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A 21-year-old woman from South Carolina has filed a new air bag lawsuit in the U.S. District Court for the District of South Carolina. She claims that she was severely injured when the air bag deployed and is seeking compensation to cover medical expenses and permanent scarring.

This lawsuit is one of nearly ten other Takata air bag lawsuits pending in federal courts across the nation.

South Carolina Woman Injured by Takata Air Bag Explosion

According to her complaint, the woman was driving her 2001 Honda Civic on March 2, 2012, in Chapin, South Carolina, when she was rear-ended by another vehicle. The Takata air bag in her car deployed as expected, but rather than cushioning and protecting her, it allegedly exploded, shooting out small pieces of metal and plastic into the interior of the vehicle.

The plaintiff claims that several of those pieces of shrapnel penetrated her chest. She was rushed to the hospital, where she had to undergo two surgeries. Doctors removed the shrapnel, but she was left with permanent scarring on her chest and upper torso.

Plaintiff Receives Recall Notice a Year After Accident

The plaintiff didn’t file her lawsuit right away. A year later, however, she received a recall letter notifying her that her Honda was one of those recalled because of potential air bag problems. She was upset to discover that the auto maker was aware of potential air bag problems long before her accident occurred, and disappointed to find out that both Takata and Honda had dragged their feet on implementing broad-based recalls that might have protected more people like her.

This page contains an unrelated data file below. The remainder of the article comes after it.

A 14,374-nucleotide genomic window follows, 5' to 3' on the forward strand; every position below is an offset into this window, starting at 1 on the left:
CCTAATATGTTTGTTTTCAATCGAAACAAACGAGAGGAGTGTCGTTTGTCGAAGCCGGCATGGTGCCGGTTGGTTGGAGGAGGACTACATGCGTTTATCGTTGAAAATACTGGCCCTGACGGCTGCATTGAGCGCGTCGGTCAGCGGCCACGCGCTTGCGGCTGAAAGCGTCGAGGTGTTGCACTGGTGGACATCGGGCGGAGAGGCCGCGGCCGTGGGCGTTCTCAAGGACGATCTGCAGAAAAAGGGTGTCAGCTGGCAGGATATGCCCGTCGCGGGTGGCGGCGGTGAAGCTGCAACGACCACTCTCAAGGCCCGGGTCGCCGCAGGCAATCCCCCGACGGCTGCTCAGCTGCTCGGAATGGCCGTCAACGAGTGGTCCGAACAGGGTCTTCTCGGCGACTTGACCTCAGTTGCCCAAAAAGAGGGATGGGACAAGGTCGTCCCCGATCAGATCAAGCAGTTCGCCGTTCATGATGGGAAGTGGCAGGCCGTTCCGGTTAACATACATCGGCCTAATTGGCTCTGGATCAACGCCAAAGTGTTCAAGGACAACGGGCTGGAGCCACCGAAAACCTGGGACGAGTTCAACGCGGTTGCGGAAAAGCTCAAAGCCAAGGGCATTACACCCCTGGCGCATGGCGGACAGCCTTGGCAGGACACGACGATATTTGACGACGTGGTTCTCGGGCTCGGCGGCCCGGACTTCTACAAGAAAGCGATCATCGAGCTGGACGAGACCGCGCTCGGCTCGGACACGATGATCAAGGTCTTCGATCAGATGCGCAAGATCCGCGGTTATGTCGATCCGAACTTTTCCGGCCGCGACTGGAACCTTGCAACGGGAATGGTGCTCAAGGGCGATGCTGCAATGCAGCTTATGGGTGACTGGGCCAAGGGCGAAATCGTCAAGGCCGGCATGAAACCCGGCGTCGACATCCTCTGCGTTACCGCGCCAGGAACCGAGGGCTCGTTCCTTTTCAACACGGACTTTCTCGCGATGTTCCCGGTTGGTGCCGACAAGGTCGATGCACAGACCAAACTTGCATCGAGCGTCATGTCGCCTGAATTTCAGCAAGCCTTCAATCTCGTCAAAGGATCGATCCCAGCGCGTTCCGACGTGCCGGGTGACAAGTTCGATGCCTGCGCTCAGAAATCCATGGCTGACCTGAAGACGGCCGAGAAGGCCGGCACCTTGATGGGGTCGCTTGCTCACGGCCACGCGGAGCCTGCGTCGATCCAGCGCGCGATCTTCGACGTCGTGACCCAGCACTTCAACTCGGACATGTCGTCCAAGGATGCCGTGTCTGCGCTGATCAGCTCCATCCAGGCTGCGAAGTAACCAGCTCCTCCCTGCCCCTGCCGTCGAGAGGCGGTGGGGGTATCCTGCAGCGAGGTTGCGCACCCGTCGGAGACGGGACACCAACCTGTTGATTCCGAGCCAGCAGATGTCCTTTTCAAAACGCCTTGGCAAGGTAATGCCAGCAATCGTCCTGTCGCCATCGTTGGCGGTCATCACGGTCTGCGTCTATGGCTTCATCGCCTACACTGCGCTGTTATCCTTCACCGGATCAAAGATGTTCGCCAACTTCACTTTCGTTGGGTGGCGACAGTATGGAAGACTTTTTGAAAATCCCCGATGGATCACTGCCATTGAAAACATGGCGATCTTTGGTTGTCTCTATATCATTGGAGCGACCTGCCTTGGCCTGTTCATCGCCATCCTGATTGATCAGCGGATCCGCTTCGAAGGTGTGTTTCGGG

It was only recently that the National Highway Traffic Safety Administration (NHTSA) announced that Honda would be required to pay $70 million in fines to the U.S. Department of Transport because they failed to report certain deaths, injuries, and warranty claims to the federal government. The fine was the largest ever levied on an auto manufacturer.

Honda has recently broadened its recalls of driver’s side Takata air bags.

Plaintiff Hopes to Spread the Word About Takata Air Bag Dangers

After receiving the recall notice, the plaintiff researched the issue to try to understand why the recall had been so delayed. “I wanted to know why I had been injured the way I had been,” she told The State, “and I didn’t believe that that was standard for an air bag to deploy in a wreck like that.”

She added that she hoped her Takata air bag lawsuit would help increase awareness about the defect, and potentially protect others from going through the trauma she had to endure. She seeks compensation for pain, suffering, and permanent impairment.

Takata Resisting Recall Expansion

In October 2014, the NHTSA called for a nationwide recall of all Takata driver’s side air bags. Some manufacturers have stepped up to broaden previous regional-based recalls, but Takata has been resisting such an expansion, stating that so far the evidence doesn’t warrant it.

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